As part of a four part series on personalized therapy for lung cancer, here is the second summary in the series based on some fascinating lectures at the AACR meeting on the molecular origins in lung cancer this week.

The second presentation I really enjoyed on biomarkers and personalized therapy looked at the ‘blind alley’ that
many are still using to distinguish patients.  Histology, as Dr David Gandara aptly
described it, is a rather ‘crude form of molecular selection’ that is likely to
be a transient one.  He provided a
telling example of two patients with a different case history:

  1. 65 yo
    male who smokes, has a squamous histology, KRAS mutation, low ERCC1 and low
  2. 39 yo
    female who is a non-smoker with a adenocarcinoma, EGFR mutation and high ERCC1
    and high RRM1

He then posed the question to the audience of whether it is still
appropriate to treat these two patients the same way?

What was abundantly clear at this meeting to me is that the
answer would be an emphatic ‘no’ based, not on their physical characteristics
and histology, but on the underlying biology.  Whether that is a view held by the majority of community
oncologists, I’m not so sure though. 

Excision repair cross-complementing gene (ERCC1) is an interesting biomarker that was first mooted nearly ten years ago and has received little attention, but is now coming back to the fore as clinical trials and modeling techniques catch up with basic biology. It encodes a nucleotide excision repair protein that repairs a range of lesions, including UV-induced thymine dimers and other photoproducts, and also lesions caused by a variety of chemical agents including the platinums.

Dr Gandara noted that low
levels are prognostic in early stage I/II NSCLC and predictive of a
poor response in metastatic disease, thus suggesting that platinum chemotherapy
would be optimal, e.g using a gemcitabine-cisplatin combination, whereas early
stage patients with high levels of ERCC1 would have a good prognosis and likely
do better without chemotherapy.  ERCC1 has also been shown to play a role in DNA repair after cisplatin damage.  Interestingly, high tumour tissue levels of ERCC1 mRNA in ovarian and gastric cancer patients have been associated with cisplatin resistance.

Similarly, RRM1 is useful for predicting response to
gemcitabine and TS for pemetrexed. Although pemetrexed is approved for use in treating non-squamous
patients, what about TS expression in lung cancer?  Gandara noted the general trend towards high TS in SCLC and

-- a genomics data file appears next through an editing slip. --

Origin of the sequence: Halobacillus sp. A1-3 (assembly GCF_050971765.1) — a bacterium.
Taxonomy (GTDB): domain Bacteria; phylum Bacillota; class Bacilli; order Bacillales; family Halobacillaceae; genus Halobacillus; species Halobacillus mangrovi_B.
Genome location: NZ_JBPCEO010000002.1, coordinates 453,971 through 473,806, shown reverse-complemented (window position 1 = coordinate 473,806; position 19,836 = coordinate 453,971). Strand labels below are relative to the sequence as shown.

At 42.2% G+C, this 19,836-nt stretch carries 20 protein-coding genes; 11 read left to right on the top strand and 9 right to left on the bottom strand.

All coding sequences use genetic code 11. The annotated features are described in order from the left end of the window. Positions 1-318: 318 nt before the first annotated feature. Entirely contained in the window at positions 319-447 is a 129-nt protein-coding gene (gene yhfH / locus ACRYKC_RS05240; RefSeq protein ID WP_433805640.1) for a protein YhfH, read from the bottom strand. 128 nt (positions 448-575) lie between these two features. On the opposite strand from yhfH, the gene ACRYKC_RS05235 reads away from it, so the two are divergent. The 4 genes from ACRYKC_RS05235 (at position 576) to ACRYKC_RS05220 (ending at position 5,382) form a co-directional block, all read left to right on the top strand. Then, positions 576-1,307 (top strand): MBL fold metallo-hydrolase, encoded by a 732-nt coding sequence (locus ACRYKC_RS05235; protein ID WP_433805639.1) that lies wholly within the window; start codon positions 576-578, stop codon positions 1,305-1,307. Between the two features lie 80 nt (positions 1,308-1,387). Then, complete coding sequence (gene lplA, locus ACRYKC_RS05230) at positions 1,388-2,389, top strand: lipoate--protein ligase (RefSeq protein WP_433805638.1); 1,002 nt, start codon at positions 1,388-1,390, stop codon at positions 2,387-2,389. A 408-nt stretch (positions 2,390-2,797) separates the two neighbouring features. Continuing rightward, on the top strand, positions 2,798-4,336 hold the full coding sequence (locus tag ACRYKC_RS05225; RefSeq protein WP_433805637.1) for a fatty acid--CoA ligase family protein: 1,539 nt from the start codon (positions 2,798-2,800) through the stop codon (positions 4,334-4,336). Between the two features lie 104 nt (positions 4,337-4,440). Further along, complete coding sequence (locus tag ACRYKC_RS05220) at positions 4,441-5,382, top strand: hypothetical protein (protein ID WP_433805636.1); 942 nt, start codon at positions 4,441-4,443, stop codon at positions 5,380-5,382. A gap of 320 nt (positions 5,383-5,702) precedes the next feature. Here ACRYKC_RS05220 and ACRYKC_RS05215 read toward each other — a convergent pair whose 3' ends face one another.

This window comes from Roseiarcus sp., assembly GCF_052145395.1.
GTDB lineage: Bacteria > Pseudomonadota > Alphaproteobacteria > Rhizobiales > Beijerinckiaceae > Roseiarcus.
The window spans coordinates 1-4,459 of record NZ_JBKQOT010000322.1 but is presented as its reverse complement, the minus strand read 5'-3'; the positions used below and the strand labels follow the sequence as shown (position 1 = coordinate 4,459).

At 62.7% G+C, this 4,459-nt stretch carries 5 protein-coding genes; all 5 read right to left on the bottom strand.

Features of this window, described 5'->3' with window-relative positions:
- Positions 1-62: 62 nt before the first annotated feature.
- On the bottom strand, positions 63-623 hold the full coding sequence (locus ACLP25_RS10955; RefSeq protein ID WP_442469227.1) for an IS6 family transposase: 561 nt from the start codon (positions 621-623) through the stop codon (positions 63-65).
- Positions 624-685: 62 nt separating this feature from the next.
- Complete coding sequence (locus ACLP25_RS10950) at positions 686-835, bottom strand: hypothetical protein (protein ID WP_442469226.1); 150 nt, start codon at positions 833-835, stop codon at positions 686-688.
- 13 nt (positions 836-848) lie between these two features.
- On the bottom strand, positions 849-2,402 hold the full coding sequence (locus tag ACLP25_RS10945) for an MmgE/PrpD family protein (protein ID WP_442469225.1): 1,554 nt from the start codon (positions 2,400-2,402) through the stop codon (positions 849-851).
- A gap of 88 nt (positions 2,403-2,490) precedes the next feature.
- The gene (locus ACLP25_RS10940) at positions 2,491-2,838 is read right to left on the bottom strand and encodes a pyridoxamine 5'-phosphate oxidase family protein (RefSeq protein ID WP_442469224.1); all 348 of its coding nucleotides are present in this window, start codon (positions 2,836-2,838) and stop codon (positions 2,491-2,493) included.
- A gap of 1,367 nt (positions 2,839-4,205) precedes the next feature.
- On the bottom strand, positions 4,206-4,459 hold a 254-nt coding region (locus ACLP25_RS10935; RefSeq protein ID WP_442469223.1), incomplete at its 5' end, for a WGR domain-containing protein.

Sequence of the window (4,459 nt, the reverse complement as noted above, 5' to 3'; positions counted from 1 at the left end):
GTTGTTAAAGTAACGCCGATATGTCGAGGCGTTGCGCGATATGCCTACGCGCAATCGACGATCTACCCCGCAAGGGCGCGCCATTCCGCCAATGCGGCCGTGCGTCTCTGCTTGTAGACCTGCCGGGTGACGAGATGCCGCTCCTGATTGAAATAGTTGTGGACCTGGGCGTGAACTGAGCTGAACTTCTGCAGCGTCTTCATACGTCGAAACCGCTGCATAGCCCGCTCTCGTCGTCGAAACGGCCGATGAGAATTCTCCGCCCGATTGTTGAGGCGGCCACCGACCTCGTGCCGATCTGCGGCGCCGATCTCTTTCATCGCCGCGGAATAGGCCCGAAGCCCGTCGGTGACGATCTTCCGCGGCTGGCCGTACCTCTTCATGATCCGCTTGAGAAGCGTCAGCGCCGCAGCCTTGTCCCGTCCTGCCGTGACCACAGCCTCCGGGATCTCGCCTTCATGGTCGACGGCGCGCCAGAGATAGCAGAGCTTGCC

squamous cell carcinoma and low TS in patients with adenocarcinoma. Knowing this kind of information about
the tumour biology (ERCC1, RRM1
and TS) can therefore be potentially useful in deciding which chemotherapy
regimen to use.

What this AACR meeting really brought to the fore to me is
the gradual move from rather crude methods to more sophisticated ways of
defining patient subsets as our knowledge and understanding of biology

Sometimes though, the
gap between published research and clinical trials also lags, mainly because of
either the cost of tumour biopsy and biomarker studies in large scale trials or
the development of new inhibitors designed to target the molecular abnormality
identified.  The impression I came
away with is that the next five years may well produce some really big advances in
both basic science and clinical practices that will contribute to a more logical and scientific approach to the treatment of a hard to treat cancer.

Times are a-changin’ and that’s great news for patients with
lung cancer.
Dabholkar, M., Vionnet, J., Bostick-Bruton, F., Yu, J., & Reed, E. (1994). Messenger RNA levels of XPAC and ERCC1 in ovarian cancer tissue correlate with response to platinum-based chemotherapy. Journal of Clinical Investigation, 94 (2), 703-708 DOI: 10.1172/JCI117388 

Cobo, M., Isla, D., Massuti, B., Montes, A., Sanchez, J., Provencio, M., Vinolas, N., Paz-Ares, L., Lopez-Vivanco, G., Munoz, M., Felip, E., Alberola, V., Camps, C., Domine, M., Sanchez, J., Sanchez-Ronco, M., Danenberg, K., Taron, M., Gandara, D., & Rosell, R. (2007). Customizing Cisplatin Based on Quantitative Excision Repair Cross-Complementing 1 mRNA Expression: A Phase III Trial in Non-Small-Cell Lung Cancer Journal of Clinical Oncology, 25 (19), 2747-2754 DOI: 10.1200/JCO.2006.09.7915